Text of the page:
Storage facilities with rental trucks have a higher occupancy rate than equal facilities without trucks. Higher occupancy rates translate into more profit. But let's take it a step further: You will make additional income from rental trucks. Whether you use a large rental-truck company that pays you a commission for truck rentals or you add your own truck, they will generate additional income. Am I suggesting that you allow truck rentals to usurp your storage business? No. I am, however, telling you that the number-one ancillary product to storage should be rental trucks.
And, for those of you who have taken the easy way out by comping one month's rent, why not comp the rental truck? It is far less expensive to comp the truck than the space. When you appraise your business, it will show lost revenue from comped space, thus deteriorating your bottom line and, consequently, lowering your net worth. A comped rental truck will not show as a negative, but rather as credit on your balance sheet, because you have the rental of trucks to those moving out of your facility to make up for those giveaways to those moving in. So, if you insist on a giveaway, give the truck, not the space.
Newly Armed Staff
When Mr. Smith called ABC Storage, the staff answered the phone with "ABC Storage and truck rental, how may I help you?" The manager of ABC Storage then asked Mr. Smith how he planned to move into the facility. Mr. Smith informed the manager he would be renting a truck, and the manager proceeded to reserve one for him. All of his needs were met. ABC Storage had a completely satisfied customer. If Mr. Smith ever needs storage in the future, he will surely go to ABC Storage. And if anyone Mr. Smith knows asks him about storage, he will surely refer them to ABC Storage, because remember: ABC Storage has become the competition.
Imagine a truck--your truck--driving throughout your market area advertising your business, a moving billboard advertising facility. Everywhere the truck goes, your logo, advertising your facility, will be seen by thousands of prospective customers. Every time you comp the truck to someone moving in or rent the truck to someone moving out, you are advertising your facility wherever that truck goes.
If the truck isn't being used on a given day, park it in a high-traffic area. Let local charities know the truck is available for their use free of charge. Let the high school use it to pull a float in the homecoming parade. Advertising your business on your truck will enhance the familiarity of your storage facility immensely. And for those of you who are truly sophisticated, you can market advertising to others on the sides of your truck--local realtors, title companies, restaurants and auto dealers are always looking for innovative ways to advertise their businesses. For a small monthly fee, you can advertise their business--in addition to your facility--on the side of your truck. You are now on your way to becoming the competition.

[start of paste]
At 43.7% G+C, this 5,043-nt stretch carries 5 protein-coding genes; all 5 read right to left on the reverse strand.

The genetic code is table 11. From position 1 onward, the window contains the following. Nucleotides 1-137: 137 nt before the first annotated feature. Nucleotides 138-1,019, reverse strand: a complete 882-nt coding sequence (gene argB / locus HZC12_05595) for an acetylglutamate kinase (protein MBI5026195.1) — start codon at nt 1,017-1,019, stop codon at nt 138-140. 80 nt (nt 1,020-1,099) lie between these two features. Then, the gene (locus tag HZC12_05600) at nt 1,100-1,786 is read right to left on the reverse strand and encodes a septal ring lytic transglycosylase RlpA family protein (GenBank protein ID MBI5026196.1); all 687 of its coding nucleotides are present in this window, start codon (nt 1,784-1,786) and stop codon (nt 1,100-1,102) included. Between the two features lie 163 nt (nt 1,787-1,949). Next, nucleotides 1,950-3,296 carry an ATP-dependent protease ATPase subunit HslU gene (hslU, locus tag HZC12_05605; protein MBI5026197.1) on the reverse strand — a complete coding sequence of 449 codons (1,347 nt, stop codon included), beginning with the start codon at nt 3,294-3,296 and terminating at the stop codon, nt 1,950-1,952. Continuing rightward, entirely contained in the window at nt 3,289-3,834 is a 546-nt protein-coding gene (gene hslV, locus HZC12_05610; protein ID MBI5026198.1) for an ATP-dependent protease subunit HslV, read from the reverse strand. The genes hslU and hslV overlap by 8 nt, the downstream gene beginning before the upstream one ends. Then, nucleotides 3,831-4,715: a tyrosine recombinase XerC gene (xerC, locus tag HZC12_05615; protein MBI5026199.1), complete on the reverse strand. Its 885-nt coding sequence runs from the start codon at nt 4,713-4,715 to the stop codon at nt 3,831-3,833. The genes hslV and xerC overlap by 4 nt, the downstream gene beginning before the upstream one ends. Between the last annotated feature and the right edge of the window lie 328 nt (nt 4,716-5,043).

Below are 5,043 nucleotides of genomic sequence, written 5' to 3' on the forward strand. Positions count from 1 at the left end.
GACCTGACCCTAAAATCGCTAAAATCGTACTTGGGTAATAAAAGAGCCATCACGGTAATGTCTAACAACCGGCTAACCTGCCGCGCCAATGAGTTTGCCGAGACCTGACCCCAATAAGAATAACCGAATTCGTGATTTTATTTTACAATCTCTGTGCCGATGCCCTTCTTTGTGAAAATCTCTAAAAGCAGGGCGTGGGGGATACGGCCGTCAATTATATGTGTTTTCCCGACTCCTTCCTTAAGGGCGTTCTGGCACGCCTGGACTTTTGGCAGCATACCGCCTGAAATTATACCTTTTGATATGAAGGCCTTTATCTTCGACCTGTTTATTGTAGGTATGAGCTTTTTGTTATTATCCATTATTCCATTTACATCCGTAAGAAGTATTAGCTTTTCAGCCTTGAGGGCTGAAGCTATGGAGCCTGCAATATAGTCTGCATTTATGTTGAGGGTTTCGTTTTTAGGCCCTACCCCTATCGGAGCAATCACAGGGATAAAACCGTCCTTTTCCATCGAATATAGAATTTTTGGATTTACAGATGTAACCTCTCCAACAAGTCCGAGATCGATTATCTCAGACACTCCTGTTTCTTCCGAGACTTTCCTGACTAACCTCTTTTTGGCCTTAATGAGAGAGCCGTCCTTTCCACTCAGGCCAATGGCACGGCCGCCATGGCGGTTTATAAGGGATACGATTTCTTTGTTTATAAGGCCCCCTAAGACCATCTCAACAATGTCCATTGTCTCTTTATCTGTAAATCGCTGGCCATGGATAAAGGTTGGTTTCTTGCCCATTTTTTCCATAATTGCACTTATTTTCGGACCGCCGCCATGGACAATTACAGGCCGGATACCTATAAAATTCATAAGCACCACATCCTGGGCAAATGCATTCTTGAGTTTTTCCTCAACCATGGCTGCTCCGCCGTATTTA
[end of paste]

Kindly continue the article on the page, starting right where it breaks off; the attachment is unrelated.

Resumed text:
Rental trucks are the wave of the future in the self-storage industry. In another five to 10 years, you will be hard-pressed to find a storage facility without them. Zoning and architectural standards are becoming more and more stringent for self-storage facilities. The consumer is getting more sophisticated and demanding. Record storage, wine storage, cold storage, climate-controlled storage were, at one time, a rarity. Now they are commonplace. Your choice is to lead or follow. Self-storage customers are seeking one-stop shopping for their storage, packing and moving needs. Rental trucks can fulfill that need.
George H. Henshaw, owner of Lincoln Service Corp. in Salem, Ohio, wrote me a letter that exemplifies what I've been discussing. "We purchased our own rental truck, and over the last three months, the truck has returned $2,325 over all costs, including personnel, interest, maintenance, insurance and depreciation," he says. "Coupled with this, we have an immense traveling billboard advertising our business all over town. What's even better: We were able to secure several storage rentals by discounting our truck $10 one time, rather than discounting our storage fee forever."
Doug Hunt, owner of Access Self Storage in Dallas, was talking to one of his competitors in the storage business not long ago. His competitor asked him how his rental trucks were working for him. Hunt responded, "I started with one truck more than three years ago and now have 20 trucks. It's working very well." Hunt comps his trucks to those moving in for a couple of hours, then charges an hourly rate thereafter. He is both serving his customers and making money.
Henshaw and Hunt have become the competition in their markets. They are on the leading edge of customer service. They know that a business either increases or decreases, and that businesses rarely stand still at zero growth.
If you have recently built or purchased a storage facility, expanded your existing facility or think your market is shrinking due to expansion by others in your area, it is time for you to consider adding rental trucks to your marketing and customer-service plan. Do this, and perhaps you, too, will become the competition.
Kirk W. Nash, together with Maury Westerdale, is co-founder of On The Move Inc., which was founded in 1991 to help supply rental trucks and insurance to the self-storage industry. The company has since branched out to cover the rental, apartment and realty industry. Mr. Nash serves as vice president and chief operating officer of On The Move. For more information call (800) 645-9949.
How to Acquire Rental Trucks
Now that you've decided to become the competition, you may have questions as to how you start. Your options are many, and there are numerous people in the rental-truck business you can contact. If you are looking for a national one-way and local truck-rental company, you can contact companies such as:
If you are looking for your own truck, companies such as On The Move, Ryder, Hertz and Budget, among others, all have truck-leasing programs you may want to investigate. There are also numerous self-storage owners who currently rent and comp rental trucks who would be happy to share their experiences with you.